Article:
John Eichelberger (he/him/his)

Adjunct Research Professor

Phone: 907-888-0204


  • Geothermal
  • Volcanology
  • Natural hazards
  • International science diplomacy


John Eichelberger’s career spans a half century in volcanology, scientific drilling, geothermal energy, natural hazards, and international Arctic education. 

Educated at MIT and Stanford, Eichelberger was on the research staff at Los Alamos and Sandia National
Laboratories from 1974 to 1979, and 1979 to 1991, respectively. In 1991 he became professor of geology at University of Alaska Fairbanks (Geophysical Institute and Department of Geology and Geophysics) where he led the Alaska Volcano Observatory and pioneered cooperative volcano monitoring, science, and education programs with Kamchatka, Russia and Hokkaido, Japan. 

Eichelberger then served as program coordinator for volcano hazards at United States Geological Survey headquarters, Reston, VA, but returned to UAF in 2012 as graduate school dean and vice president academic of the University of the Arctic.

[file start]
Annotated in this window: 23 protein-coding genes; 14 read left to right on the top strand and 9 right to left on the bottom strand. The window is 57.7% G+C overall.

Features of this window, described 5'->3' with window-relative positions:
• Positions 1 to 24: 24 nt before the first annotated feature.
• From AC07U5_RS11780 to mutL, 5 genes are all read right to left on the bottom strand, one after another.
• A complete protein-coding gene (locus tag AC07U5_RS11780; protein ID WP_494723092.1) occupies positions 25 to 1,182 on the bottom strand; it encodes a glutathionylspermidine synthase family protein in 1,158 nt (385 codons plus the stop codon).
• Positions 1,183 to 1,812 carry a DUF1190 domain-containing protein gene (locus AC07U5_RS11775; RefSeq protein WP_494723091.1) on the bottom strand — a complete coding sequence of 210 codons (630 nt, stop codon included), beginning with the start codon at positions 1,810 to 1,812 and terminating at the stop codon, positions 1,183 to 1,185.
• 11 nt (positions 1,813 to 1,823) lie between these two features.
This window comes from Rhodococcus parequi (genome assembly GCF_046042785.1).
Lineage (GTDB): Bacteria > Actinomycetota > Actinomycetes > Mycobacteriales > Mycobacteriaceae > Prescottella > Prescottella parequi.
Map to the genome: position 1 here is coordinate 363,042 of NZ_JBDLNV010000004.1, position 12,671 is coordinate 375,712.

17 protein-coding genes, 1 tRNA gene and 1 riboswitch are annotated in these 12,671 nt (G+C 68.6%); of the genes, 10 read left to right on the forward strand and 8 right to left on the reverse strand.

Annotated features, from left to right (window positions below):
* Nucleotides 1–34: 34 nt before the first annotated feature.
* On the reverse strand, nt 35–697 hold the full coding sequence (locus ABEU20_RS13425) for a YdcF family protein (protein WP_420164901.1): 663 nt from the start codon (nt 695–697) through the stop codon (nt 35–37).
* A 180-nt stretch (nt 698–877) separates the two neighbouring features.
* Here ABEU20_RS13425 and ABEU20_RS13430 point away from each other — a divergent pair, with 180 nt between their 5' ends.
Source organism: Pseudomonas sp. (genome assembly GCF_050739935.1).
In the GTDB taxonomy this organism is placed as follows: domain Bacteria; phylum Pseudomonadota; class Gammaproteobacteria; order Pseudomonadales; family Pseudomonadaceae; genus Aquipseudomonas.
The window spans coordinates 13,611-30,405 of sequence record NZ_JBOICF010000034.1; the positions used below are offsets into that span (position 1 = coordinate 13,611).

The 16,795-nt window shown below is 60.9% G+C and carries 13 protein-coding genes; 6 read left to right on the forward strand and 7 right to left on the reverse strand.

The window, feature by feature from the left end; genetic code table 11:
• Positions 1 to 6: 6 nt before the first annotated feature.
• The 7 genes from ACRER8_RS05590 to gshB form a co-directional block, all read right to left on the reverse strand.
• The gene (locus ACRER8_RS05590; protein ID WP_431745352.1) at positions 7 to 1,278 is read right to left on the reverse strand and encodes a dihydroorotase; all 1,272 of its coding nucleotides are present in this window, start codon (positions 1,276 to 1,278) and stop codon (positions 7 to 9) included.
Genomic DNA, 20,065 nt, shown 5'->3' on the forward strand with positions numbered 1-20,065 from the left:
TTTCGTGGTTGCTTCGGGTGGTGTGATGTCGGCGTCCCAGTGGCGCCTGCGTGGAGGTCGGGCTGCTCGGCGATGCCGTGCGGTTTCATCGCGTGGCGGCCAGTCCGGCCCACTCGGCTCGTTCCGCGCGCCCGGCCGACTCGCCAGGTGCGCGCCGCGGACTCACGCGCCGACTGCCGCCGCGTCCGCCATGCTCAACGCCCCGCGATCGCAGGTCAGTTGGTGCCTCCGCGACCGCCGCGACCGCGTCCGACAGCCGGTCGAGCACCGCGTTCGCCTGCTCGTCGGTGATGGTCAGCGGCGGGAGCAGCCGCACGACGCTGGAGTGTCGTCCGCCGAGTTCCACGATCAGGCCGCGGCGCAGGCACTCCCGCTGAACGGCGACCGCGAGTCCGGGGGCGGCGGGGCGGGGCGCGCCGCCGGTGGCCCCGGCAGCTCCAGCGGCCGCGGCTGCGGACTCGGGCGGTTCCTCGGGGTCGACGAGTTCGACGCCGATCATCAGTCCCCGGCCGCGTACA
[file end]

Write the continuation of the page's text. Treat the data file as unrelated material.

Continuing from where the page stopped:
Eichelberger received the UAF Usibelli Research Award in 2005, the European Geosciences Union’s Soloviev Medal in Natural Hazards in 2015 and the Geological Society of America designated him Distinguished Lecturer for
Continental Scientific Drilling in 2020. 

Eichelberger founded the Krafla Magma Testbed (, Iceland, which is developing the world’s first international observatory for studying an active magma body and applying that knowledge to vastly increasing geothermal energy production and the reliability of eruption forecasting for disaster mitigation.

Current Projects

  • Krafla Magma Testbed (, Augustine geothermal